Three Types of Culture


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1. Blame culture

I am not a big fan of blaming people when things go wrong.

There are two reasons why:

  • It is hard to apportion blame correctly. Business is a team sport. With so many players involved failures are rarely the fault of one person. If a goal keeper lets in a goal, was he at fault, or the defenders?
  • Apportioning blame is counterproductive. If you blame people they will hide their mistakes. If people hide their mistakes you can’t fix them.

So blaming people — no matter how deeply the need to do so is ingrained on your psyche — is invariably a complete waste of time, if not worse.  To quote my favourite guru

Hold people accountable, ridiculous ~ W. Edwards Deming

2. Blameless culture

In a blameless culture people are free of blame, fear and recriminations and can learn from their mistakes. Maybe I am naive, but wouldn’t a blameless culture be the antidote to a blame culture?  Wouldn’t it be far more productive?

Probably not. If you operate a totally blameless culture then people can (and sooner or later will) get away with murder. Sometimes you have to blame somebody for something.

A culture where people could do whatever they wanted would anarchy.  It would be every bit as toxic as one where they are scared to breath.

3. Just culture

If you want a truly productive culture you must have a culture that your employees believe is just.

In a just culture people would be ready to admit to their mistakes because they knew they would be treated justly and fairly. Circumstances would be taken into account and fair judgements would be made.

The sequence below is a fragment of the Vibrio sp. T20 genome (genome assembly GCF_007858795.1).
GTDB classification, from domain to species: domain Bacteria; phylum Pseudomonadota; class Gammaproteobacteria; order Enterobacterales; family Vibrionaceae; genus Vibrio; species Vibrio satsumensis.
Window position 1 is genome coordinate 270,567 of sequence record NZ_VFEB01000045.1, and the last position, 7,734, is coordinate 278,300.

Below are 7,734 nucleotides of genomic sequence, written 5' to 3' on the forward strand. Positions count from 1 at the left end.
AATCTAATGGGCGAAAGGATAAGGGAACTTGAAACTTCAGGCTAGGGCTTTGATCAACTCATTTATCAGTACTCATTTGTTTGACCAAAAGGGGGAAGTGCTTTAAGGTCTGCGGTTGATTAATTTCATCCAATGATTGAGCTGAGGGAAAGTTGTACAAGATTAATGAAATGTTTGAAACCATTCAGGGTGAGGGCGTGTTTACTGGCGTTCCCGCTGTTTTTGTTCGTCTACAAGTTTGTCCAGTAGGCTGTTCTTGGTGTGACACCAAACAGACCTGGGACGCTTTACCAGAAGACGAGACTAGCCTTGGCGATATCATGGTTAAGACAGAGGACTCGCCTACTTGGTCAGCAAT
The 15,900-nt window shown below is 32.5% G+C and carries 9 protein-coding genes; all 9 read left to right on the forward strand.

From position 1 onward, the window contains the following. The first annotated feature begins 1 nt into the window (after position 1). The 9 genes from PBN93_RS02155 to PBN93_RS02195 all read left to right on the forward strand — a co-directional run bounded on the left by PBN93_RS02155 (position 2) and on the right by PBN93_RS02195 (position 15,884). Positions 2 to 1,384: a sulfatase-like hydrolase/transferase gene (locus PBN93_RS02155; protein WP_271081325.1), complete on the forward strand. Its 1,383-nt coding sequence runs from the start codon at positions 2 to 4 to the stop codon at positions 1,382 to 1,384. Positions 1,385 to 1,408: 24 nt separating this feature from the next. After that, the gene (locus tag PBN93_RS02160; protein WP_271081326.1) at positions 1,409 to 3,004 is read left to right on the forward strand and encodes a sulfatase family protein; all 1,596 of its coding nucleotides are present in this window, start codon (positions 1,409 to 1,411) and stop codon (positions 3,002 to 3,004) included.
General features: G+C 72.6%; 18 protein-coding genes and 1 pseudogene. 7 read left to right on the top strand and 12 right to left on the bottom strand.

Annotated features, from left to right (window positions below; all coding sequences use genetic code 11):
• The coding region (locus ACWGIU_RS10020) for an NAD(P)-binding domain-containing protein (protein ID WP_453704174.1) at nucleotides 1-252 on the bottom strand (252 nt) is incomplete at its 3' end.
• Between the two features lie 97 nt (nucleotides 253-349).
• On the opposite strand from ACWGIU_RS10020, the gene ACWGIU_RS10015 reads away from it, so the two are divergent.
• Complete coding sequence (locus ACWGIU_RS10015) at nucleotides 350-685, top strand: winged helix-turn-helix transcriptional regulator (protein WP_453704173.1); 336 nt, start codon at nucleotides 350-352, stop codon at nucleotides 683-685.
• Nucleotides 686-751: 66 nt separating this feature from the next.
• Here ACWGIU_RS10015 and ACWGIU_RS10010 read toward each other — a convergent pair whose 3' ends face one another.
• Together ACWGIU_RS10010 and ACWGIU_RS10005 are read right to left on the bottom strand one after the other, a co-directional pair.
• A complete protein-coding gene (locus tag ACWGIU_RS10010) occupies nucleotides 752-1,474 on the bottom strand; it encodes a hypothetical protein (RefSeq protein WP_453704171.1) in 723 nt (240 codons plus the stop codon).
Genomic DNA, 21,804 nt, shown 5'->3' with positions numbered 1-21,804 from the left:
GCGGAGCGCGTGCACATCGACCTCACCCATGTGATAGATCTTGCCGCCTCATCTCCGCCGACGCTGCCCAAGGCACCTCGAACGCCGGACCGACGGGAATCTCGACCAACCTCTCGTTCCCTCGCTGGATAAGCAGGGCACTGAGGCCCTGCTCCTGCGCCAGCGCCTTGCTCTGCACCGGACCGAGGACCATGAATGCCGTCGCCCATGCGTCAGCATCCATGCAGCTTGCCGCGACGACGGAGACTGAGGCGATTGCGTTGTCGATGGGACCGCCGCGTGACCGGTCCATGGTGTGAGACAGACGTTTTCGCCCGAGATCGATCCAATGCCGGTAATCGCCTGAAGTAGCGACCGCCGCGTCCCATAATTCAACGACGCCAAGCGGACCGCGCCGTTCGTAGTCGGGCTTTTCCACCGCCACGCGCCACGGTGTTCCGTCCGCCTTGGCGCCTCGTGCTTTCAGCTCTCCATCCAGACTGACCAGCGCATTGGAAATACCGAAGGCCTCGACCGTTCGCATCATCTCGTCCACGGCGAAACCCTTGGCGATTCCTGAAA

So if you want a just culture…

You have to answer a couple of questions:

  1. Who defines what is just in your organisation?
  2. Would your employees agree with them?

Republished with author's permission from original post.

James Lawther
James Lawther is a middle-aged middle manager. To reach this highly elevated position he has worked for many organisations, from supermarkets to tax collectors and has had multiple roles from running a night shift to doing operational research. He gets upset by operations that don't work and mildly apoplectic about poor customer service.


  1. James, it seems to me that to have a just culture, management would have to look at all the departments and get a consensus of what your organization is trying to achieve. Not everyone will have the same ideas, but everyone should be allowed to add their particular views on how to form a just culture.
    Inevitably, management would have the final say on how to form the culture to fulfill the necessary rules for the organization, but at least everyone would have had their say on the set-up.

  2. James, sounds like a provoking text and indeed , I think there is no ultimate solution in a sense of final product. In my opinion it is about leaders who are open to feedback and truth.The leaders need to act in agile way to adpot to the situation and give to team a space where the ideas can be tested, and TRUST will grow.Then the way to behave will be replicated and rooted step by step as , eventually , model-behaviour.
    Should be simple , still not easy
    Thanks for your inspiring ideas

  3. Thanks for your comment Lisa. I wonder how different people’s views of “just” or “fair” really are. I suspect there would be a significant overlap regardless of the situation. But I suspect you are right, you will never please everybody.


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